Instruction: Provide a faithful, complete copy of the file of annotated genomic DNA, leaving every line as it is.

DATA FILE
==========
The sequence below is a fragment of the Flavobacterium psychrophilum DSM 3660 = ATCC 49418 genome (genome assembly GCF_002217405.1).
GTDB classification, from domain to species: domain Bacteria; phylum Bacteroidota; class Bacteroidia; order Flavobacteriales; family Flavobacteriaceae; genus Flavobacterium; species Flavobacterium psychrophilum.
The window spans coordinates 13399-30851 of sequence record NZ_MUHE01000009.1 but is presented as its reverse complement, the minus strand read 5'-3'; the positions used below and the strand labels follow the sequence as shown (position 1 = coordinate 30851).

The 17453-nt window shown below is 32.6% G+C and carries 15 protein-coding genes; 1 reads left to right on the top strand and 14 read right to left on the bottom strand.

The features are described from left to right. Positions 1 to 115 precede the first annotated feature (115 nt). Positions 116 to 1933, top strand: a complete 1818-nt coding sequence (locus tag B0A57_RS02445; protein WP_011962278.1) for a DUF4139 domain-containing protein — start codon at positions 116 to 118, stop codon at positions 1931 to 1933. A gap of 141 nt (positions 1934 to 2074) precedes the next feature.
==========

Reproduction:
The sequence below is a fragment of the Flavobacterium psychrophilum DSM 3660 = ATCC 49418 genome (genome assembly GCF_002217405.1).
GTDB classification, from domain to species: domain Bacteria; phylum Bacteroidota; class Bacteroidia; order Flavobacteriales; family Flavobacteriaceae; genus Flavobacterium; species Flavobacterium psychrophilum.
The window spans coordinates 13399-30851 of sequence record NZ_MUHE01000009.1 but is presented as its reverse complement, the minus strand read 5'-3'; the positions used below and the strand labels follow the sequence as shown (position 1 = coordinate 30851).

The 17453-nt window shown below is 32.6% G+C and carries 15 protein-coding genes; 1 reads left to right on the top strand and 14 read right to left on the bottom strand.

The features are described from left to right. Positions 1 to 115 precede the first annotated feature (115 nt). Positions 116 to 1933, top strand: a complete 1818-nt coding sequence (locus tag B0A57_RS02445; protein WP_011962278.1) for a DUF4139 domain-containing protein — start codon at positions 116 to 118, stop codon at positions 1931 to 1933. A gap of 141 nt (positions 1934 to 2074) precedes the next feature.